The term ‘Digital Fluency’ refers to a user of Information technology to interpret information, comprehend its meaning, build knowledge and translate ideas in a digitally connected world.
On initial thoughts of this subject, I was immediately drawn to the word ‘fluent.’ Instantly, it related to a language like English whereby I am fluent in reading, writing and communicating verbally.
The prior knowledge of skills needed to become digitally fluent is minimal. Dependant on the individual and the tasks that are being performed, fluency is the ability to undertake a task accurately and easily. So regardless of whether they are a frequent user of technology, fluency covers a wide spectrum of digital understanding.
As teachers, the challenges that face us in the digitally enhanced classroom are how to ascertain whether a student is digitally fluent? Is it a score or level from 1 to 10? I believe if the student is able to comprehend, adjust, formulate and replicate specific tasks – they are on their way to being digitally fluent. The continual development of new software, technologies will challenge their cognitive learning behaviours. Students who are able to evolve in line with those developments will have a greater digital fluency.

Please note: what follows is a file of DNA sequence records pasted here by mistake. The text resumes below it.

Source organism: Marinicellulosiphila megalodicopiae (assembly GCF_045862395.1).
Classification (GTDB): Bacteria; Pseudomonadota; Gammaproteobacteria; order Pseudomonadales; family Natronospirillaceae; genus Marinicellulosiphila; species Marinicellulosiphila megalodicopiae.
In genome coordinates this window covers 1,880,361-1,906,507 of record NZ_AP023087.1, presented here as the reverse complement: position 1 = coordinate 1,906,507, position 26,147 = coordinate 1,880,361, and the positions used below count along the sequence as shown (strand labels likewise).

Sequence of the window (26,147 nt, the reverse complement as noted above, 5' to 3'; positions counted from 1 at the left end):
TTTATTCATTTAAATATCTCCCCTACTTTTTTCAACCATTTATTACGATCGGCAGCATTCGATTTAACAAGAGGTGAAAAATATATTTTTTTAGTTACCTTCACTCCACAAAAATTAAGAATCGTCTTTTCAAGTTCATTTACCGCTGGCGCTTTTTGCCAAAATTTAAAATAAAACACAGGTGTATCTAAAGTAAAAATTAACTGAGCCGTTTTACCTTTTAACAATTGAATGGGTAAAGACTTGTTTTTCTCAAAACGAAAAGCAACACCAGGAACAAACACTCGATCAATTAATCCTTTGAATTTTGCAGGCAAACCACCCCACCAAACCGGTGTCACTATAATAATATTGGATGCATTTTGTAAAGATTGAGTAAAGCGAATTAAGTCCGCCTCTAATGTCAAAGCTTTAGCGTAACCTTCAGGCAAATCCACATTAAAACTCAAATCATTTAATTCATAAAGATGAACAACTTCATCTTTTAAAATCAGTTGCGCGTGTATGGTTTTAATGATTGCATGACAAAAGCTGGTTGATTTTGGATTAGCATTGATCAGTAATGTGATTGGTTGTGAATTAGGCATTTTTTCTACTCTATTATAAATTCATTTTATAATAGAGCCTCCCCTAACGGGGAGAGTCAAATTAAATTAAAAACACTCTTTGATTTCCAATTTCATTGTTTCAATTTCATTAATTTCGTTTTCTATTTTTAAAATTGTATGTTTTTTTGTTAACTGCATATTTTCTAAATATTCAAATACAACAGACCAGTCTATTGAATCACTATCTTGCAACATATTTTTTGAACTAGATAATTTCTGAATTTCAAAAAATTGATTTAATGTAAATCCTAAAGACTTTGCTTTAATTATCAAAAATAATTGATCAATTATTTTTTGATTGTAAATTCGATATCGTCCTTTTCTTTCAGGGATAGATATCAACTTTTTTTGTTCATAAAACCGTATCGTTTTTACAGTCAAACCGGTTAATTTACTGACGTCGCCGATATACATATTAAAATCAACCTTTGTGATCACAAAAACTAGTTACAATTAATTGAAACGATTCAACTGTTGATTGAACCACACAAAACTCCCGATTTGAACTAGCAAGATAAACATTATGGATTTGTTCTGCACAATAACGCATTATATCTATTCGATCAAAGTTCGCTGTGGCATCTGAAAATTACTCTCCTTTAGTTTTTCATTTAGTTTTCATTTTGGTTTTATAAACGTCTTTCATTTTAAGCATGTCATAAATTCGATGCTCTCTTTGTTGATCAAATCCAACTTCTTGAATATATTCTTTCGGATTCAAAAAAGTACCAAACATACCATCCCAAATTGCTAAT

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The link below is my first attempt at Scratch. On the topic of “Digital Fluency,” I can see how frustrating new learners of digital technology may find it difficult. I myself being relatively fluent with computers found this extremely challenging. After doing some research with google and having a great determination to learn, it was actually fun! For a first time attempt, I think it turned out well to incorporate audio and a story line. Feedback was received quite well from my Tutor and fellow colleagues.
Scratch Logo. (2010). [image] Retrieved from http://chrisbetcher.com/2010/10/teaching-kids-to-think-using-scratch/